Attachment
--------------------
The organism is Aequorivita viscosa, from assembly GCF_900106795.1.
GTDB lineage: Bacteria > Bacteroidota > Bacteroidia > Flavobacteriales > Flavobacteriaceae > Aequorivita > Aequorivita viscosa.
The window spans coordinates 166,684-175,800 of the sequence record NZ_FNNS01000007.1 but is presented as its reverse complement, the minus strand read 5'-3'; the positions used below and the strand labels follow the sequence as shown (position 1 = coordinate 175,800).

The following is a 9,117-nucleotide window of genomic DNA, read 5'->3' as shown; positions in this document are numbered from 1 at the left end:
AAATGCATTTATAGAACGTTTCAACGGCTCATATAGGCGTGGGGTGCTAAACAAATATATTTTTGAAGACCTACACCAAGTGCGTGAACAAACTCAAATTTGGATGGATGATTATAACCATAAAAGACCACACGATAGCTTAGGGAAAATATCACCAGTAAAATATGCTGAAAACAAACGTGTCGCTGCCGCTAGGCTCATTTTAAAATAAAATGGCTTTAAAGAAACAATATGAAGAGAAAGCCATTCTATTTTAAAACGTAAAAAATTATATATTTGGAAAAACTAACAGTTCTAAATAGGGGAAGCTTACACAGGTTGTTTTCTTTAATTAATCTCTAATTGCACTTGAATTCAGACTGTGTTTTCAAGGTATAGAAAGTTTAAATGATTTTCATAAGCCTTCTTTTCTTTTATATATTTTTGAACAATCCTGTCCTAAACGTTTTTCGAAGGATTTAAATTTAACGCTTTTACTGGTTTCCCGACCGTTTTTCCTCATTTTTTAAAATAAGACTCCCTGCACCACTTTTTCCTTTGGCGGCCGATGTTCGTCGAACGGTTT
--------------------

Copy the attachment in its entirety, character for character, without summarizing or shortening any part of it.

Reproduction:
The organism is Aequorivita viscosa, from assembly GCF_900106795.1.
GTDB lineage: Bacteria > Bacteroidota > Bacteroidia > Flavobacteriales > Flavobacteriaceae > Aequorivita > Aequorivita viscosa.
The window spans coordinates 166,684-175,800 of the sequence record NZ_FNNS01000007.1 but is presented as its reverse complement, the minus strand read 5'-3'; the positions used below and the strand labels follow the sequence as shown (position 1 = coordinate 175,800).

The following is a 9,117-nucleotide window of genomic DNA, read 5'->3' as shown; positions in this document are numbered from 1 at the left end:
AAATGCATTTATAGAACGTTTCAACGGCTCATATAGGCGTGGGGTGCTAAACAAATATATTTTTGAAGACCTACACCAAGTGCGTGAACAAACTCAAATTTGGATGGATGATTATAACCATAAAAGACCACACGATAGCTTAGGGAAAATATCACCAGTAAAATATGCTGAAAACAAACGTGTCGCTGCCGCTAGGCTCATTTTAAAATAAAATGGCTTTAAAGAAACAATATGAAGAGAAAGCCATTCTATTTTAAAACGTAAAAAATTATATATTTGGAAAAACTAACAGTTCTAAATAGGGGAAGCTTACACAGGTTGTTTTCTTTAATTAATCTCTAATTGCACTTGAATTCAGACTGTGTTTTCAAGGTATAGAAAGTTTAAATGATTTTCATAAGCCTTCTTTTCTTTTATATATTTTTGAACAATCCTGTCCTAAACGTTTTTCGAAGGATTTAAATTTAACGCTTTTACTGGTTTCCCGACCGTTTTTCCTCATTTTTTAAAATAAGACTCCCTGCACCACTTTTTCCTTTGGCGGCCGATGTTCGTCGAACGGTTT